Once I had a big adventure out of the midwest and saw in the exotic city of Denver the Molly Brown house. Here's what I learned: if you have lot of money, a lot of time, a lot of servants, mutual spousal disinterest, and two kids who are always away at boarding school, you can devote your life to public meddling on a really grand scale. And if you don't go down with the Titanic (she was dropped into a lifeboat by authorities who couldn't get her to stop loading them with men--equal rights!), you can demand $450, 1912 style, for your lost hosiery and lingerie from the boat company (just two of her line items).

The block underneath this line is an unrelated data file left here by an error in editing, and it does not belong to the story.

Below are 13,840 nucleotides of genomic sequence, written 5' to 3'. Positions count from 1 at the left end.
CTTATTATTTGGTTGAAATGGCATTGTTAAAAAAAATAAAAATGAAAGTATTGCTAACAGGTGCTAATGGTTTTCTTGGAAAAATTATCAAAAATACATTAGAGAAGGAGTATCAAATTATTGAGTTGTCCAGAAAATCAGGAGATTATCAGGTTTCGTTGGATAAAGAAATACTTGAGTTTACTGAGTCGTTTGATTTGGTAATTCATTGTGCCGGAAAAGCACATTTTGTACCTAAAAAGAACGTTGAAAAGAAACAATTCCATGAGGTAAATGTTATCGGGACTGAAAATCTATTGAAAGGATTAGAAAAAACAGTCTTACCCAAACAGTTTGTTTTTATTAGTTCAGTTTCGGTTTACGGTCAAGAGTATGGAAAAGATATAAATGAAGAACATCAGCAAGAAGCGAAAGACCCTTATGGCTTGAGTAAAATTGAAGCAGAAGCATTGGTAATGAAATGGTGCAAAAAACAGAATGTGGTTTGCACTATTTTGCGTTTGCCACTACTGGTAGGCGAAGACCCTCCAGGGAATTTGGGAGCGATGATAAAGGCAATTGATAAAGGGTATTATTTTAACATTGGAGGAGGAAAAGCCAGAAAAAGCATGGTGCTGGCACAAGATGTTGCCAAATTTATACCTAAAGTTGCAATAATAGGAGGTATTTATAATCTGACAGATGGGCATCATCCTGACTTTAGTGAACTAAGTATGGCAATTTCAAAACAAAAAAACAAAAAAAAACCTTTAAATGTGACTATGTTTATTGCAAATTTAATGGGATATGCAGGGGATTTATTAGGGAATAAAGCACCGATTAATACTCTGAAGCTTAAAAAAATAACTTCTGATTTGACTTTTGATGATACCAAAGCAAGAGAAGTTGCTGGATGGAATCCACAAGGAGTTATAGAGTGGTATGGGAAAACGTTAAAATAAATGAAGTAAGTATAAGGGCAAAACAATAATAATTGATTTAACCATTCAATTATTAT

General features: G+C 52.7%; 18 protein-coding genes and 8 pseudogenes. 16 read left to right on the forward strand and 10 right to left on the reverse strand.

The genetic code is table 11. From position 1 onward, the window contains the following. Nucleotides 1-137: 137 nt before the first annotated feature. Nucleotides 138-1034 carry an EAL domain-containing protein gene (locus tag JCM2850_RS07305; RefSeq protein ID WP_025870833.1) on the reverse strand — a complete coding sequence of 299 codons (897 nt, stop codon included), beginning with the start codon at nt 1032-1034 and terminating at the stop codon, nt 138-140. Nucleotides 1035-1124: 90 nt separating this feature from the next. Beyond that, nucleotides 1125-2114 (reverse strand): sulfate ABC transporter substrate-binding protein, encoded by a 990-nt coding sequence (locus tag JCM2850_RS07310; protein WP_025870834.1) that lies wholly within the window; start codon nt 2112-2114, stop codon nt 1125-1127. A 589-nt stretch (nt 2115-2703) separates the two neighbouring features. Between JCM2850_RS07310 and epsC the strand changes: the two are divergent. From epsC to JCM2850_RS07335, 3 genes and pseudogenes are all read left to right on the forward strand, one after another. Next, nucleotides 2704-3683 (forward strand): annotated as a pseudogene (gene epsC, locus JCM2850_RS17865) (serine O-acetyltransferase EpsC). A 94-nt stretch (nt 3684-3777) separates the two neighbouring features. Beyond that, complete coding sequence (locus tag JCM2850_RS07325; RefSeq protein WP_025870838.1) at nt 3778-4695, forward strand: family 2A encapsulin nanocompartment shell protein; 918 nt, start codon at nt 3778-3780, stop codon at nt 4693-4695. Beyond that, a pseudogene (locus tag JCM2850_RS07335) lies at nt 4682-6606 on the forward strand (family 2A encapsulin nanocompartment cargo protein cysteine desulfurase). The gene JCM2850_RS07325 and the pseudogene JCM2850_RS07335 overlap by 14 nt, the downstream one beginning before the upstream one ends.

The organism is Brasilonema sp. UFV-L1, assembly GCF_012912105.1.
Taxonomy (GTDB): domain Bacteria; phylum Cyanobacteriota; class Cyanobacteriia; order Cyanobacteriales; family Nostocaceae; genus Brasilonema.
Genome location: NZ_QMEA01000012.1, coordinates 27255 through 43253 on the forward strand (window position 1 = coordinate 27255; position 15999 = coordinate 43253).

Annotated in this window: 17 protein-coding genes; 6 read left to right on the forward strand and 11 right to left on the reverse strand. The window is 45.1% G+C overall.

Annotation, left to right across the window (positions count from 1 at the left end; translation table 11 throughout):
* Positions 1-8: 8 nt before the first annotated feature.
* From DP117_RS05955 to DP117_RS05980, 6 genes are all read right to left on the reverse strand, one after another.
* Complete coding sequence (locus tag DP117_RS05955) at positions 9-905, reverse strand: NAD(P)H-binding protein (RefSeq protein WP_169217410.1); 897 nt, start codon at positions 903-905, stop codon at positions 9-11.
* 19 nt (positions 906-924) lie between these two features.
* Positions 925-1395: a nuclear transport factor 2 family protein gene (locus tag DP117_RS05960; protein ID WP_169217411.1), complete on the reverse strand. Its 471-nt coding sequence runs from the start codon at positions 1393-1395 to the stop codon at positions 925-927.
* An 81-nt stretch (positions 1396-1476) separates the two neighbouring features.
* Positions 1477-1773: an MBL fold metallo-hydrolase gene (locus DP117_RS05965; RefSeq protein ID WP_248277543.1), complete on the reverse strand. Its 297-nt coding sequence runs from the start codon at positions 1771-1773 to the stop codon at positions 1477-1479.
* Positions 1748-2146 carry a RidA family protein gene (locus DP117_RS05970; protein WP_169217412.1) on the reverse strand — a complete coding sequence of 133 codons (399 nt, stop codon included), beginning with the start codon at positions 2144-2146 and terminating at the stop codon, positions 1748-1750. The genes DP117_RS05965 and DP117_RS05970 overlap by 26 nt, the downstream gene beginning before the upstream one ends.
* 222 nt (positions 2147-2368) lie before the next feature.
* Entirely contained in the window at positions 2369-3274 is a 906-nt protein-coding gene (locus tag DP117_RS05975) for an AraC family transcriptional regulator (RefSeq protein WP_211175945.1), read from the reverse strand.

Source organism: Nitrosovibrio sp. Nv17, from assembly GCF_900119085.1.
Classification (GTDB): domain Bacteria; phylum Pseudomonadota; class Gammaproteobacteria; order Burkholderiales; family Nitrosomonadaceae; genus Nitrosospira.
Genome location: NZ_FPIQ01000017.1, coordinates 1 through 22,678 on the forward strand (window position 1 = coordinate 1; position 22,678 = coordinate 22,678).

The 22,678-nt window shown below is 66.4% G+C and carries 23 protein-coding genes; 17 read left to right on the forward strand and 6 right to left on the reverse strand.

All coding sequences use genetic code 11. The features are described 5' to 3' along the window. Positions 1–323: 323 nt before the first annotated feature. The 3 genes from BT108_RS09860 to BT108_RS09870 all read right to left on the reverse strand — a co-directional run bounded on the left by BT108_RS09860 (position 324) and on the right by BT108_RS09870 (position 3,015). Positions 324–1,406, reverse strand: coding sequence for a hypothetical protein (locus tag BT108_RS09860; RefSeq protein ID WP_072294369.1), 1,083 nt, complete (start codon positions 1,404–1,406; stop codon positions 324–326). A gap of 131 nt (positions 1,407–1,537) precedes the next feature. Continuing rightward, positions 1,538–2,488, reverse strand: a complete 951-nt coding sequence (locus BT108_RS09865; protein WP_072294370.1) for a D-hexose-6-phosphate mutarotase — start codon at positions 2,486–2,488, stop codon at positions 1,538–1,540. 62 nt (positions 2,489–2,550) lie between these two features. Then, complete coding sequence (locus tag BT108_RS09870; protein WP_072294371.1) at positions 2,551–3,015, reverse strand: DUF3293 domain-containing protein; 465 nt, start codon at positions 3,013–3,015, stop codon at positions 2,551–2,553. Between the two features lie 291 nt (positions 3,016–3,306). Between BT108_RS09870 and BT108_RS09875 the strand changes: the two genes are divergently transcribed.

Anyway, the real takeaway lesson for me was that while the world makes the woman whose life is not consumed with childrearing into Molly Brown, the church gives us saints like these ladies. The grace and selflessness with which they bear their cross, using their relative freedom for acts of mercy small to the world but HUGE to another family, is truly a precious service and example to us all.
One of the struggles of perpetual parturition is wishing we were able to give more of ourselves to the church (disregarding the little pieces of ourselves bashing their heads on the pews). What a blessing to be able to rejoice in the different gifts of faithful sisters, even as they graciously rejoice in gifts which have been mysteriously withheld from them. In our largely dissimilar lives God gives us a common comfort in each other.
(And thanks for nothing, Molly. :P )
He Remembers the Barren by Katie Schuermann
Book Tour with Katie and Rebecca